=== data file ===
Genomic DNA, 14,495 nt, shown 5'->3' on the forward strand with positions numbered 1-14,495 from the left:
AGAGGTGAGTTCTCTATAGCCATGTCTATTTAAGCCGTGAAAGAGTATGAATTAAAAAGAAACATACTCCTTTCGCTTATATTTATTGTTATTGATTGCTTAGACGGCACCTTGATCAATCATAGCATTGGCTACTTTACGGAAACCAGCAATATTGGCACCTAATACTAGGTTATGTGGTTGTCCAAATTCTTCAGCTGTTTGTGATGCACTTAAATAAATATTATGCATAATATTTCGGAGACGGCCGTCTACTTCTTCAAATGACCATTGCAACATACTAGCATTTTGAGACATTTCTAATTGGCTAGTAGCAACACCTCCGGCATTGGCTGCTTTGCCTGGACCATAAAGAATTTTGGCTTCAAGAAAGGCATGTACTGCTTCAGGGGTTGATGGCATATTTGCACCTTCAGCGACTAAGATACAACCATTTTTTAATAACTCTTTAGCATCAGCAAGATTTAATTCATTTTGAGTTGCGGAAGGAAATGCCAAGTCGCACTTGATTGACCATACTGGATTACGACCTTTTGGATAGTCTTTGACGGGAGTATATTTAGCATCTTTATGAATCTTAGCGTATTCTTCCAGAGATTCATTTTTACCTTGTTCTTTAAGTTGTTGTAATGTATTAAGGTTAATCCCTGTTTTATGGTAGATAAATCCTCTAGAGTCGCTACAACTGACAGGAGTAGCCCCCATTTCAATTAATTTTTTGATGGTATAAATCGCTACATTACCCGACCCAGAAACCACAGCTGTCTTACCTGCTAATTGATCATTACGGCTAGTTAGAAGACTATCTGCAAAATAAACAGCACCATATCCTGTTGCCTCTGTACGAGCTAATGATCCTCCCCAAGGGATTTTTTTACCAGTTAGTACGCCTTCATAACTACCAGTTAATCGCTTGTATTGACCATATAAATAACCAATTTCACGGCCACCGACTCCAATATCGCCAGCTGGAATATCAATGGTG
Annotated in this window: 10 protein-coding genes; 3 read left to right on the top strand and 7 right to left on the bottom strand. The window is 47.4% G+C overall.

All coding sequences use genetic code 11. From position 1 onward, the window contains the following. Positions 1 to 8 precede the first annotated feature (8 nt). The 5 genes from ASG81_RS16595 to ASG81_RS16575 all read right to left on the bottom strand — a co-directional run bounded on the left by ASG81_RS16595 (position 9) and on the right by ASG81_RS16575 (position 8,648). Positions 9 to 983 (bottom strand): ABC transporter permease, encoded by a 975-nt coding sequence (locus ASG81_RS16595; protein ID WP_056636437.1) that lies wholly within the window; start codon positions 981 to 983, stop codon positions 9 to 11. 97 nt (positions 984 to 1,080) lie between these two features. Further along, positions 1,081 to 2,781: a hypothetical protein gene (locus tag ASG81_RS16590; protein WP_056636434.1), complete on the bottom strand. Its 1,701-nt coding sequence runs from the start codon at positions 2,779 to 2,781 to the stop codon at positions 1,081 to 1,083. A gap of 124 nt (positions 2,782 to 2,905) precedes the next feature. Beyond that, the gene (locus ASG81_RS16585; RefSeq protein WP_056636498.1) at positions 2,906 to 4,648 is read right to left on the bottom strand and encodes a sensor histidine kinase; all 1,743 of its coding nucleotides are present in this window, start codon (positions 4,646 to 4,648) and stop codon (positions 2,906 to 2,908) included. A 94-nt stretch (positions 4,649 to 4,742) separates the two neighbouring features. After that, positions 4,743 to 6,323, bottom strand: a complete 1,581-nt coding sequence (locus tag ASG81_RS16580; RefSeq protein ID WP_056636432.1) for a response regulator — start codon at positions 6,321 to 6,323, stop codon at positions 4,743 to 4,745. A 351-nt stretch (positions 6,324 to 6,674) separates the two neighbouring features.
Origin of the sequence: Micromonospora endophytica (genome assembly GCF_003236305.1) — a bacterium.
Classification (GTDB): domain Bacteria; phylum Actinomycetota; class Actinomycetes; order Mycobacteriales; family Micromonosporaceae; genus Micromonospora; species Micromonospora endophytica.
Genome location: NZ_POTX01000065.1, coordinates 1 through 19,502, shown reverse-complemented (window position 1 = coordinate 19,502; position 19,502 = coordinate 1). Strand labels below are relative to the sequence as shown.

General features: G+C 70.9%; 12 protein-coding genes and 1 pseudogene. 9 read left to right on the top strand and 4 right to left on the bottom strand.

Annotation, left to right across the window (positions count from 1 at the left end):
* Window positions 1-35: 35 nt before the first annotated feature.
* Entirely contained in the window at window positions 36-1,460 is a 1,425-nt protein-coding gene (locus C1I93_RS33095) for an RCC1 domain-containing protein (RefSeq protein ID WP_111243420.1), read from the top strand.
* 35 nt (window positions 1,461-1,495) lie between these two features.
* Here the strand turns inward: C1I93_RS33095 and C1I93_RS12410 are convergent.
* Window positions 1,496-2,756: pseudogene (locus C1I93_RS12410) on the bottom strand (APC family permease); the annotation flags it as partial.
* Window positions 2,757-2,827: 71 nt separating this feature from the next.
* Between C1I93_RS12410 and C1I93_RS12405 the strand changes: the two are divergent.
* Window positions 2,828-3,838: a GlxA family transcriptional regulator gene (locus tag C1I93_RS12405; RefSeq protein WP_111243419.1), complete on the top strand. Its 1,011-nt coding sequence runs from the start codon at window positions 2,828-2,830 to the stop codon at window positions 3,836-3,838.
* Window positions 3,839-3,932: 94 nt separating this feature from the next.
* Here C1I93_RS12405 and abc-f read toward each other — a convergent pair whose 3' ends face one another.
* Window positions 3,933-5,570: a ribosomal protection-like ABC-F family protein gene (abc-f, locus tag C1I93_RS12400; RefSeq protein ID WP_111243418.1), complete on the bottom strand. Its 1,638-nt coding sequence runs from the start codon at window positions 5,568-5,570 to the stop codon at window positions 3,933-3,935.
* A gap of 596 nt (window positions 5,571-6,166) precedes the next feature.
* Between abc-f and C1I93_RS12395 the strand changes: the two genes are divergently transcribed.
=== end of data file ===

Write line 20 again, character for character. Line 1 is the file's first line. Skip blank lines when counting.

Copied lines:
* Window positions 3,933-5,570: a ribosomal protection-like ABC-F family protein gene (abc-f, locus tag C1I93_RS12400; RefSeq protein ID WP_111243418.1), complete on the bottom strand. Its 1,638-nt coding sequence runs from the start codon at window positions 5,568-5,570 to the stop codon at window positions 3,933-3,935.